Pat’s Facts!

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St. Patrick’s Day is an Irish holiday traditionally celebrated on March 17th, the death day of Saint Patrick. Saint Patrick was Ireland’s patron saint and is credited for bringing Christianity to the country. Not only is this holiday celebrated in Ireland, it is celebrated around the world.stpatricksday

  • St. Patrick, who is celebrated on St. Patrick’s Day, is not actually Irish. He was born to Roman parents in Scotland or Wales in the late fourteenth century.
  • St. Patrick’s color is actually a light blue, not green. Green was only associated with St. Patrick’s Day after the Irish independence movement in late 18th century.
  • Until 1970, there were no pubs or bars open on St. Patrick’s Day because it was considered a religious holiday. However, it was then converted into a national holiday, and beer is now widely available for consumption on the holiday.
  • In 2012, it was estimated that people around the world spent about $245 million on beer on St. Patrick’s day.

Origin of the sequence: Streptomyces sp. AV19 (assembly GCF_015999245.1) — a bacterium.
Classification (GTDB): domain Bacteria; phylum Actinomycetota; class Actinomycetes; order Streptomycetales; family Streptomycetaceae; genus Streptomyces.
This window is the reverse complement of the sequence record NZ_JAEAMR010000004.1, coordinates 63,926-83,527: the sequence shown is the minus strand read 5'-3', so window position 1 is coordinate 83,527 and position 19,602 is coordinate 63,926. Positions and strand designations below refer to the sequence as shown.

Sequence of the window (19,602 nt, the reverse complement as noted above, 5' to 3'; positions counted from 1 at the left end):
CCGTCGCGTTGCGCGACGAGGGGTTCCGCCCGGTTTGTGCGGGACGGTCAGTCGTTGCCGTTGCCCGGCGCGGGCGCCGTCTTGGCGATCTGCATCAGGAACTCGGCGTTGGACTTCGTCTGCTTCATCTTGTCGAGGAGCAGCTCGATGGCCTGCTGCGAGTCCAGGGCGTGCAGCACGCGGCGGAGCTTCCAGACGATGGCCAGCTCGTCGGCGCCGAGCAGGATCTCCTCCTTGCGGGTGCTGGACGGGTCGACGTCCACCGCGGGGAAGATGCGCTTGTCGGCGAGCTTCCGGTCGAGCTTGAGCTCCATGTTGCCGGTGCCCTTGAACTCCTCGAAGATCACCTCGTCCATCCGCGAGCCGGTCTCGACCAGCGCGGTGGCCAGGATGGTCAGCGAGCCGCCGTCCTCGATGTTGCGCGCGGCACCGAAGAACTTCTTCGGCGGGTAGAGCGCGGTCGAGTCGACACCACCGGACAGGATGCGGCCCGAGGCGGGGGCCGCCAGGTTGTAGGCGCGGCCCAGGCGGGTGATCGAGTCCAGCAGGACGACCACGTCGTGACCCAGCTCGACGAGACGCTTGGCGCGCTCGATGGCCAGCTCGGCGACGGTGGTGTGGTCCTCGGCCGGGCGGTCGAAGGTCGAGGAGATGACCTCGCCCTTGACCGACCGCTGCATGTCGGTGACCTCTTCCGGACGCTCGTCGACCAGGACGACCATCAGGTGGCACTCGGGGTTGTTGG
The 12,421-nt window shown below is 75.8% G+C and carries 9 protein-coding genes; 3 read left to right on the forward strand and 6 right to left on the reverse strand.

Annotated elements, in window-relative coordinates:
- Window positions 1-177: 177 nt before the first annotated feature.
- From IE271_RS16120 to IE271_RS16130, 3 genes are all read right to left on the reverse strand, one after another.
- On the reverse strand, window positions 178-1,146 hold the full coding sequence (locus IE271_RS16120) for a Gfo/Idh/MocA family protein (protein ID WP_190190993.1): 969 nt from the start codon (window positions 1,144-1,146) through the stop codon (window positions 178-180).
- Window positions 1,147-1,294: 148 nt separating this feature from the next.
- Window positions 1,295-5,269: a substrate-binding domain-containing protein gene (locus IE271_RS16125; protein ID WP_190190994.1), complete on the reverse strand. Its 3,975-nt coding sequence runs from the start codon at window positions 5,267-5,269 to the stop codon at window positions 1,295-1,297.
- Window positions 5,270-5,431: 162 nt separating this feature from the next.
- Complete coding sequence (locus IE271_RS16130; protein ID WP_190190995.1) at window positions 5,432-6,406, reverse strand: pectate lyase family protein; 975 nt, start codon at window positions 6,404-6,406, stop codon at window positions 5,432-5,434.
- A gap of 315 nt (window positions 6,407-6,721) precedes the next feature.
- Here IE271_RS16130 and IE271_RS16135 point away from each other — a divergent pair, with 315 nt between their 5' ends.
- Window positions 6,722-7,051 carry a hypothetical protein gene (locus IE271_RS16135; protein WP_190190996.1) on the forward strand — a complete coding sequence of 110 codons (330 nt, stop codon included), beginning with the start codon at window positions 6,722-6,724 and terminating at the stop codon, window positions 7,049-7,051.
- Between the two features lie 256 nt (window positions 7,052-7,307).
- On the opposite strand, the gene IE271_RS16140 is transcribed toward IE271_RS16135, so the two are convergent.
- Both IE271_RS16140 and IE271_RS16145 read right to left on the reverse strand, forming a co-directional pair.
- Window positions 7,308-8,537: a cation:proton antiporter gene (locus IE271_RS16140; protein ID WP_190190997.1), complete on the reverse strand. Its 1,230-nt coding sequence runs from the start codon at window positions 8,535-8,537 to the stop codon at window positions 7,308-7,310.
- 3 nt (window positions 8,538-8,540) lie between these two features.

• Shamrocks are associated with St. Patrick’s Day because according to Irish legend, St. Patrick used the plant as a metaphor for the Holy Trinity when he was first introducing Christianity to Ireland.
  • According to Irish legend, St. Patrick was responsible for driving all of the snakes outside of Ireland. However according to modern scientists, there were never really any reptiles living in Ireland because of the bitterly cold weather. The snakes are actually metaphors for the pagans that St. Patrick converted to Christianity.
  • The Chicago River is dyed green in honor of St. Patrick’s Daychicagoriver
  • There are no female leprechauns in traditional Irish folktales, only male.
  • During St. Patrick’s Day, people say “Erin go Bragh” as a celebratory yell, which means “Ireland Forever”
  • According to the Guinness Book of World Records, the record for leaves on a clover is fourteen leaves.
  • St. Patrick’s Day should never be called “St. Patty’s Day”. It can be called St. Patrick’s Day, St. Paddy’s Day, or Paddy’s Day.
  • March 17th is when St. Patrick died.
  • At 16, St. Patrick was kidnapped by Irish raiders
  • The chances of finding a four leaf clover is 1 in 10,000. Good Luck!
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